MFE: Enterprise has always taken a lead role in forging new affordable housing policy. What are some of the policy initiatives that you are likely to champion as CEO?

LUDWIG: I just testified on Community Reinvestment Act (CRA) reform and also sat in on the Future of Housing conference discussing among other things the future of the GSEs. The biggest challenge facing the affordable housing sector right now is the availability of capital. The Low Income Housing Tax Credit (LIHTC) has been so fundamentally important to the production of affordable units, and we know that the market was nowhere near what it was several years ago. We are seeing some non-traditional players return to the market, but there is still a backlog and gaps in financing, so the degradation in capital availability is affecting production in a pretty dramatic way. How do you get that capital back in play? Our "A Call to Invest in Our Neighborhoods" (ACTION) campaign is a coalition of more than 200 supporters across the country that are pushing for legislative results to reinvigorate LIHTC. That is a critical campaign for us.

MFE: How will changes to the CRA induce broader investment into affordable housing?

LUDWIG: I came from running Merrill Lynch’s community development group, and I’ve seen firsthand how CRA regulations attract the private flow of capital and what a great set of incentives CRA can be for a very productive capital flow. As we look ahead for CRA (and we’re glad regulators are interested in testimony and a dialogue), we think the creation of a CRA community development test to more accurately capture the impact of banks on production outcomes is important, but also we want to look at assessment areas and how those can be revamped to avoid credit deserts. How we adapt regulations to reflect today’s banking industry and create the right set of incentives is super important to us.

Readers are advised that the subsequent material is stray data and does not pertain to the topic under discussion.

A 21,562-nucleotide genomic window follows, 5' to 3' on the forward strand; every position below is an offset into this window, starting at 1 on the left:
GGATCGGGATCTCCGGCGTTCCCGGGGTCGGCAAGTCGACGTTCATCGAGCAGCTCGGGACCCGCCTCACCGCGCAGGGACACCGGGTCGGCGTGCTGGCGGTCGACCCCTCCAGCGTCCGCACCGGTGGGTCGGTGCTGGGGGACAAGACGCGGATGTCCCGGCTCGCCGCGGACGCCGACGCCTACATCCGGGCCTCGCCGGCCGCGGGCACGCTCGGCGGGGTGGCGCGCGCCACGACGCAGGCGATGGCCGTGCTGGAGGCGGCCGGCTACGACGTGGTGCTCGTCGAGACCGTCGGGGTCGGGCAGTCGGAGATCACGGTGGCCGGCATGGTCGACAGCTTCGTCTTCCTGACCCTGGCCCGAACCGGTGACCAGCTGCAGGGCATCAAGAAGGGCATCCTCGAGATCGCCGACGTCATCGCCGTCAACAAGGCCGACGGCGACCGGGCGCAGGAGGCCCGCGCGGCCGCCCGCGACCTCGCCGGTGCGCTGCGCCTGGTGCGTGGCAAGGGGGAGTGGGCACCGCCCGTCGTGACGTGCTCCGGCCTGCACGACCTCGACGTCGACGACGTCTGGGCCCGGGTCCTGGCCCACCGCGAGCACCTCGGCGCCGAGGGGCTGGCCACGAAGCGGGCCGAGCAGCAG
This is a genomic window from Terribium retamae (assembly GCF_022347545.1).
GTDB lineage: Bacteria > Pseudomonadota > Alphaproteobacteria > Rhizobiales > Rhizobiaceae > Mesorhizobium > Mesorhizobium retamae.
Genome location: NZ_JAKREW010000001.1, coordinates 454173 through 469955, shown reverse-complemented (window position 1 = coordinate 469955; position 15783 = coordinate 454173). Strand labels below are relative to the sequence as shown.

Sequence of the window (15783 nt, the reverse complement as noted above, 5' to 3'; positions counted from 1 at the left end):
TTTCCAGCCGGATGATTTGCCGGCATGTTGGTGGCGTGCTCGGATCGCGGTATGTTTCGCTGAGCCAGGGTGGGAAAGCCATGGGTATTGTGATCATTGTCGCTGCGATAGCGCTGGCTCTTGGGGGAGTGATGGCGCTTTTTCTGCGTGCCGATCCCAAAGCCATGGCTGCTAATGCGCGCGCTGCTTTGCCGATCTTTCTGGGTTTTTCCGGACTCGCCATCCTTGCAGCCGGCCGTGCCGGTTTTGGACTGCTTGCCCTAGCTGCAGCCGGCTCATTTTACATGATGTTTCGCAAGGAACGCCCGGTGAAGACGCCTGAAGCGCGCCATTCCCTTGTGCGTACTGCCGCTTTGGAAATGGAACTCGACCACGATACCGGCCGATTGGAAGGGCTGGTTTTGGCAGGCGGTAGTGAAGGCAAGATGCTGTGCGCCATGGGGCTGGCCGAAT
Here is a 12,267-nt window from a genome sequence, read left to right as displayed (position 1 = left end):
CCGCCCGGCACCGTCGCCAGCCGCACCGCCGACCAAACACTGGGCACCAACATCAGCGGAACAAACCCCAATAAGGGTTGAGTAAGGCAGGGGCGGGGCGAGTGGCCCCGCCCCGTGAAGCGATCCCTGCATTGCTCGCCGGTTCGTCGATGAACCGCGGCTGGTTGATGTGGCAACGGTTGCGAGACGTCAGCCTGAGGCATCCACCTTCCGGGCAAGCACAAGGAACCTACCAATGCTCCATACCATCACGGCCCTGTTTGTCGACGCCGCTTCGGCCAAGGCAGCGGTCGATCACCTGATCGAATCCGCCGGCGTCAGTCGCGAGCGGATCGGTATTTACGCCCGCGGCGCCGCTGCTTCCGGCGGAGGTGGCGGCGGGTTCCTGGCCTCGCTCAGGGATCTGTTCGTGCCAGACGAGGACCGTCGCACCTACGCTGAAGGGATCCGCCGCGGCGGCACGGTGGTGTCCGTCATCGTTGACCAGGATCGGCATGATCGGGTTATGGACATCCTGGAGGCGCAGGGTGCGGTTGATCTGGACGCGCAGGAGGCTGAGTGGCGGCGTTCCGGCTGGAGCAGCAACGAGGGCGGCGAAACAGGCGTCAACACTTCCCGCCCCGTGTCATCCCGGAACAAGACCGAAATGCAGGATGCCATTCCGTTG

MFE: Has the recession helped or hurt the affordable housing sector?

LUDWIG: I’m definitely one who always looks for the silver lining, but there’s not a lot of silver when it comes to the impact of the recession on affordable housing. The Census just reported that one in seven working-age Americans is living below the poverty line—that’s 43 million people, which is a really significant uptick. With that kind of data, you can imagine the continued growing need for affordable housing. You are seeing housing climb up [in social awareness] as the No. 1 issue for families, and awareness is important, but only if it leads to solutions. People see vacant buildings and think there is this huge supply of housing and greater affordability than ever before, but in low- to moderate-income areas, things are much more challenging than they have been, and all of the data we are looking at says that people are spending an ever increasing percentage of their income on rent.